If you are charged with possession of a controlled substance with the intent to deliver, you will be facing a felony charge according to Michigan law. Drugs are classified as schedule 1 through 5, and depending on the classification and the amount found in your possession, the penalties vary.
Proving Possession with the Intent to Deliver
It is important to remember that before you can be convicted of possession with the intent to deliver, the prosecutor must prove that: (1) the substance was a controlled substance, (2) that you were not authorized to possess the drug, and (3) that you knowingly possessed the drug with the intent to deliver it to another person.
For example, a police officer can actually prove you intended to deliver the drugs by seeing you hand drugs to another person. Also, the way the drugs are packaged and whether there are scales present can be proof of your intent to deliver. The amount of drugs you have alone can be evidence of your intent to deliver. Whether or not there was an exchange of money is irrelevant because “intent to deliver” does not mean that you intend to sell the drugs, only that you intend to transfer the drugs in your possession to someone else.
Defending the Possession with the Intent to Deliver Charge
Because prosecutors can use evidence, such as packaging, the amount of drugs and scales, to convict you with possession with the intent to deliver, it is important to investigate and develop the factual support for your defense. Attorney Barton W. Morris, Jr., will evaluate every detail of your case to ensure that evidence against you was gathered appropriately and in compliance with your 4th Amendment rights against unlawful searches and seizures, which is a common violation police officers make. If Barton W. Morris, Jr., can show that the police violated your rights, the evidence obtained must be suppressed and therefore the charges will be dropped. No evidence = Not Guilty.
For this reason, it is imperative that you contact the Law Office of Barton W. Morris, Jr., for an immediate consultation to find out more about your Possession with the Intent to Deliver charge. Barton W. Morris is dedicated to researching and understanding drug charges and takes an aggressive approach in defending each and every one of his clients. Having conducted multiple dozens of jury trials gives Attorney Barton W. Morris, Jr., the experience necessary to effectively handle every criminal matter and persuade any jury that the prosecution cannot and has not proven their case.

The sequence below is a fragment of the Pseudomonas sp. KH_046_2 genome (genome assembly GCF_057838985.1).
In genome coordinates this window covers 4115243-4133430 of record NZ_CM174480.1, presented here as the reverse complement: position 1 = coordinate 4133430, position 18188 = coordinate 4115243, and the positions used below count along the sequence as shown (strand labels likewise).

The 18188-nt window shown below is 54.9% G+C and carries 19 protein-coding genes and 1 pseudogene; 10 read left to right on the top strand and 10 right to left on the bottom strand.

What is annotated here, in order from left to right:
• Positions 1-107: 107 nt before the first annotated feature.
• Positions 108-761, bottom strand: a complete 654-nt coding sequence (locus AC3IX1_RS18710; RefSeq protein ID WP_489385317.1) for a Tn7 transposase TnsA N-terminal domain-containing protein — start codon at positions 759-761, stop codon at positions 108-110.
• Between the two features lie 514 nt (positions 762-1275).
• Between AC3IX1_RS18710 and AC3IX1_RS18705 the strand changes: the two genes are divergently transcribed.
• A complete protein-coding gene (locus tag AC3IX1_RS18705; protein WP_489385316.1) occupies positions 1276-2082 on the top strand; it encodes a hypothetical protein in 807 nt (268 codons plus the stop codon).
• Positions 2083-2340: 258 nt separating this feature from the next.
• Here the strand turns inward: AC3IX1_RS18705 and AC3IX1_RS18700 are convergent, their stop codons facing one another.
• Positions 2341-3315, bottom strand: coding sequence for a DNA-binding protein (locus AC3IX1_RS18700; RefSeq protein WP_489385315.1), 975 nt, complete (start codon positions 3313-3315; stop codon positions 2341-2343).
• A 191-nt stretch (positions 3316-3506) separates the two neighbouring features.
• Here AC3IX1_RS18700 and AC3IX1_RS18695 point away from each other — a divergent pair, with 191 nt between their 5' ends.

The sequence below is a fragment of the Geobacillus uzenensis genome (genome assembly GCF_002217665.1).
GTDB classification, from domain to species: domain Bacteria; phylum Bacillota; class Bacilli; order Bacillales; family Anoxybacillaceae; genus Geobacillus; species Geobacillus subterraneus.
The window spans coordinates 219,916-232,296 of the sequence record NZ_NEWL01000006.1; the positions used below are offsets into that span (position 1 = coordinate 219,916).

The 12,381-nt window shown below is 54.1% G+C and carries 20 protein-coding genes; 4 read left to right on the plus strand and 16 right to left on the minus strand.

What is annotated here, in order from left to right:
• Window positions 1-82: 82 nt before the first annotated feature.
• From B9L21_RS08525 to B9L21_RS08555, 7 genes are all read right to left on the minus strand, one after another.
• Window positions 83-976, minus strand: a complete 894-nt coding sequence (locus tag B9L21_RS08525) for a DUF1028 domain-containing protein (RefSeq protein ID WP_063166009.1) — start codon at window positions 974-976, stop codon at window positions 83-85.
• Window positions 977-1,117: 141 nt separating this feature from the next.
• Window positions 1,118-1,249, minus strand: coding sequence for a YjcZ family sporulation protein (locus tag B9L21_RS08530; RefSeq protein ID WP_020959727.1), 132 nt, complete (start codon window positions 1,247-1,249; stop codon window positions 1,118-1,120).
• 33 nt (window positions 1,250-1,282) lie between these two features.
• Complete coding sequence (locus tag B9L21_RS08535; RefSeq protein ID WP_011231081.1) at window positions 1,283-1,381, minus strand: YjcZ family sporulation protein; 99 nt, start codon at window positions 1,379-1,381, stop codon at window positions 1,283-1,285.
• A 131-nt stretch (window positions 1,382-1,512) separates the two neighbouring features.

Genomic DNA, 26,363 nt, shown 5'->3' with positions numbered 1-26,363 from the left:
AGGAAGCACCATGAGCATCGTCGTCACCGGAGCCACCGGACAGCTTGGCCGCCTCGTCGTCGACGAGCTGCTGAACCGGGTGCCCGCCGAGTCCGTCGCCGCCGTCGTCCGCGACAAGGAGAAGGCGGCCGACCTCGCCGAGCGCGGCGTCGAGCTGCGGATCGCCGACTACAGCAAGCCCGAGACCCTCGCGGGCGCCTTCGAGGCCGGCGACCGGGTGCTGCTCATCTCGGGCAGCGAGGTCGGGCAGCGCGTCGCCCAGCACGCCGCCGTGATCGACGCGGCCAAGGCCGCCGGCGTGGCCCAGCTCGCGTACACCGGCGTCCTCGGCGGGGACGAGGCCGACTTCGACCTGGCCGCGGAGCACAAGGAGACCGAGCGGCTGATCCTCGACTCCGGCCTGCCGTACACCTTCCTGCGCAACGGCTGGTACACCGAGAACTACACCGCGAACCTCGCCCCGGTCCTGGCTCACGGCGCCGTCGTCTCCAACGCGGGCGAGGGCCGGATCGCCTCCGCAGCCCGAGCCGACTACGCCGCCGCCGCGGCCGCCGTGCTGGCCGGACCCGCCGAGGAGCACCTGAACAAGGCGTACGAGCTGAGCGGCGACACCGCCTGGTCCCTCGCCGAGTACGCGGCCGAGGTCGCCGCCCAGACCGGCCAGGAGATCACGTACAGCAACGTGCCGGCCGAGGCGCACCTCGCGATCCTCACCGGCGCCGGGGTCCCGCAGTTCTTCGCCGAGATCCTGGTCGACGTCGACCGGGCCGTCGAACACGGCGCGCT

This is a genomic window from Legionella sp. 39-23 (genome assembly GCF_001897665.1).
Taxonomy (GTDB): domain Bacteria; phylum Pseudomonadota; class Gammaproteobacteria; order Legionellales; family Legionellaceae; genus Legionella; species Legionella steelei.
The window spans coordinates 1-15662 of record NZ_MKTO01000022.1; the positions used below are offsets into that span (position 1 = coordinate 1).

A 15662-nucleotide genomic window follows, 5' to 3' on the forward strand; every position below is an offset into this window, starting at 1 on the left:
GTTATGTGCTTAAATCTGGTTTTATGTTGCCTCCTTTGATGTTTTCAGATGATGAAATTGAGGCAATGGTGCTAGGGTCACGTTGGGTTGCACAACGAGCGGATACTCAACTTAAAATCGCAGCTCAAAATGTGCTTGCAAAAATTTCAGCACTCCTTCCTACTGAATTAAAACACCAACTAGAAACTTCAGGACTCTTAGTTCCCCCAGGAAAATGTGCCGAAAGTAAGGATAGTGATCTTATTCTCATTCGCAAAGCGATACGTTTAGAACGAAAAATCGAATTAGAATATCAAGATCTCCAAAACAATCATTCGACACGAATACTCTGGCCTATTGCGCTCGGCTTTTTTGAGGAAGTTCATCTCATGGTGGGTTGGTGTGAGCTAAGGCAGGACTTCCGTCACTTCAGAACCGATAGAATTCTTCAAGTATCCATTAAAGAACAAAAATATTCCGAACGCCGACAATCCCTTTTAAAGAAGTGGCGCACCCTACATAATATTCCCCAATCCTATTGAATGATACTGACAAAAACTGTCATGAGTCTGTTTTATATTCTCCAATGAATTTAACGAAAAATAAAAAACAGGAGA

Attorney Barton W. Morris, Jr., represents clients in the Oakland, Wayne and Macomb County communities of Royal Oak, Bloomfield Hills, Detroit, Warren, Troy and all surrounding areas.
Controlled Substances Schedules 1 through 5 include:
Common schedule I drugs are considered to be the most dangerous with a high potential for abuse and include such drugs as: ecstasy, LSD, heroin, GHB, and hallucinogenic mushrooms.
Common schedule II drugs are considered to have a high potential for abuse, although less than schedule I drugs and include such drugs as: opium, cocaine, morphine, OxyContin, Adderall and hydrocodone.
Common schedule III drugs are considered to have a moderate to low potential for abuse and include such drugs as: anabolic steroids, vicodin, and Tylenol with codeine.
Common schedule IV drugs are considered to have a low potential for abuse and include such drugs as: valium, rohypnol, Soma, Ambien and Xanax.
Common schedule V drugs are considered to have the lowest potential for abuse and include such drugs as: ephedrine and codeine which is often found in cold medicine and cough syrups.
The potential for abuse is a critical factor in determining which schedule a drug is placed in, and a particular drug need not be listed in the schedules to be treated as a schedule I drug for criminal prosecution. If you are found with a drug that has a similar chemical makeup to one of the drugs in schedule I, for example, the prosecutor will charge you with possession of a schedule I drug.
For a more comprehensive discussion on drugs, their classification, and chemical makeup you can visit the DEA website.
Common Possession of a Controlled Substance with Intent to Deliver charges and penalties include:
-Possession with the intent to deliver less than 50 grams of a schedule I or II drug is a 20-year felony with a fine of up to $25,000.00.
-Possession with the intent to deliver between 50 – 450 grams of a schedule I or II drug a 20- year felony with a fine of up to $250,000.00.
-Possession with the intent to deliver between 450 – 1000 grams of a schedule I or II drug is a 30-year felony with a fine of up to $500,000.00.
-Possession with the intent to deliver more than 1,000 grams of a schedule I or II drug is a possible life sentence felony with a fine of up to $1,000,000.00.
-Possession with the intent to deliver a schedule III drug is a 7-year felony with a fine of up to $10,000.00.
-Possession with the intent to deliver a schedule V drug is a 2-year felony with a fine of up to $2,000.00.